The indicator concerns those journeys to work which are made by public transport or require some form of activity, such as walking or cycling. Essentially, we want to encourage a shift from the car, particularly for short journeys, across the whole population. Not only will this reduce congestion and improve health by reducing harmful emissions and improving air quality, it will enable people in Scotland to live longer and healthier lives by making it easier to incorporate physical activity into daily routines.
Between 1990 and 2007, carbon emissions from the transport sector (including international aviation & shipping) increased by 11.5%, from 13.1 to 14.6 Mega tonnes of Carbon Dioxide equivalent (MtCO2e). Between 2007 and 2009 emissions have fallen to 13.6 MtCO2e, a 6.8% fall since 2007 but still above the 1990 base year total of 13.1 MtCO2e. The only sectors showing growth in emissions between 2008 and 2009 were road and rail. Road transport remains by far the biggest source of transport emissions, accounting for around 70% in 2009. Although emissions from cars have fallen since their peak in 2002, they still contribute 60% of Scottish road transport emissions. Further general information on emissions in Scotland and links to data sources can be found at the Sustainability Purpose Target.
The Health Education Population Survey (HEPS) has found generally low levels of physical activity in Scotland, with most people failing to achieve recommended levels of activity (30 minutes, five times a week). Hand-in-hand with this is an increase in obesity - for those aged 16-64, the 2008 Scottish Health Survey estimated that 25% of men and 26% of women in Scotland are obese, an increase from 16% of men and 17% of women in 1995.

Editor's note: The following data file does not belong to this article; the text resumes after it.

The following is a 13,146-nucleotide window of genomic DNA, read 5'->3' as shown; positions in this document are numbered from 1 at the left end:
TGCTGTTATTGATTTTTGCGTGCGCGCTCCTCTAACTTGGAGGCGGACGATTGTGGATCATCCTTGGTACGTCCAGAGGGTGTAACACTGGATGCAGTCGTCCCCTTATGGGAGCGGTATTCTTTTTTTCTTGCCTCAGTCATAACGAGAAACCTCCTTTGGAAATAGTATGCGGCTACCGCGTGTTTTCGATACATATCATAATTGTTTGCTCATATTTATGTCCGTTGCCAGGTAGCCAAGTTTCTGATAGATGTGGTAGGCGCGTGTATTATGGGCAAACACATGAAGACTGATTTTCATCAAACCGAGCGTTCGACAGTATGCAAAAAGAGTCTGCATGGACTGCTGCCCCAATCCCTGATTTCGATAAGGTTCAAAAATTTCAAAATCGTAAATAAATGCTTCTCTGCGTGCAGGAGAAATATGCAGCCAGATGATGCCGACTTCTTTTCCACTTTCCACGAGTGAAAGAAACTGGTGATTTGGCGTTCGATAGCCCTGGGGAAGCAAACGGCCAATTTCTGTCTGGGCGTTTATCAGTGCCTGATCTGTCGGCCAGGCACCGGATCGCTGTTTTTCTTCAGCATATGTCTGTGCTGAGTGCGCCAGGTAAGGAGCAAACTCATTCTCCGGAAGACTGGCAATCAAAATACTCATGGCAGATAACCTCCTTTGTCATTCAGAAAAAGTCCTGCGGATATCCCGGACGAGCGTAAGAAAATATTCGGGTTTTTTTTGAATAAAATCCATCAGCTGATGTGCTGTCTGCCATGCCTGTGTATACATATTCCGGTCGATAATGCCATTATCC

In 2009/10, the Scottish Household Survey Travel Diary reported that half of all commuting journeys in Scotland were under 6km, with a quarter less than 2km. Three quarters of car journeys were less than 13km.
First and foremost is the ability to get to work in a way that is convenient, affordable and reliable. Further influences include weather conditions, access to a car, availability of parking and distance to work. A number of trends affect individual decisions on housing and workplace location and increase the pressure to travel further to work.
- Increasing specialisation of employment, even in relatively unskilled occupations
- Ease of travel
- Wide variations in the cost of housing - particularly in parts of central Scotland
- Concentration of employment on larger sites, necessarily distant from some homes
- Rise in the proportion of households with two or more workers, each with specialist skills
- Concentration of other activities - of which travel to work is just a part
Investment in public transport (rail, tram and bus), travel information, cycling and walking infrastructure, and 'Smart Measures' are all part of current government action.
Transport Scotland is working to improve services and service times between our major cities. This work includes: faster and additional services from Edinburgh to Glasgow Central; electrification and enhancement of capacity throughout the Edinburgh-Glasgow-Dunblane triangle; and the completion of the Airdrie-Bathgate rail link.
The Bus Services Operators Grant links payments to reducing emissions as well as supporting improved accessibility and lower fares to encourage increased bus use and service provision. Elsewhere, funding is being provided for Transport Direct and Traveline Scotland to develop travel information systems.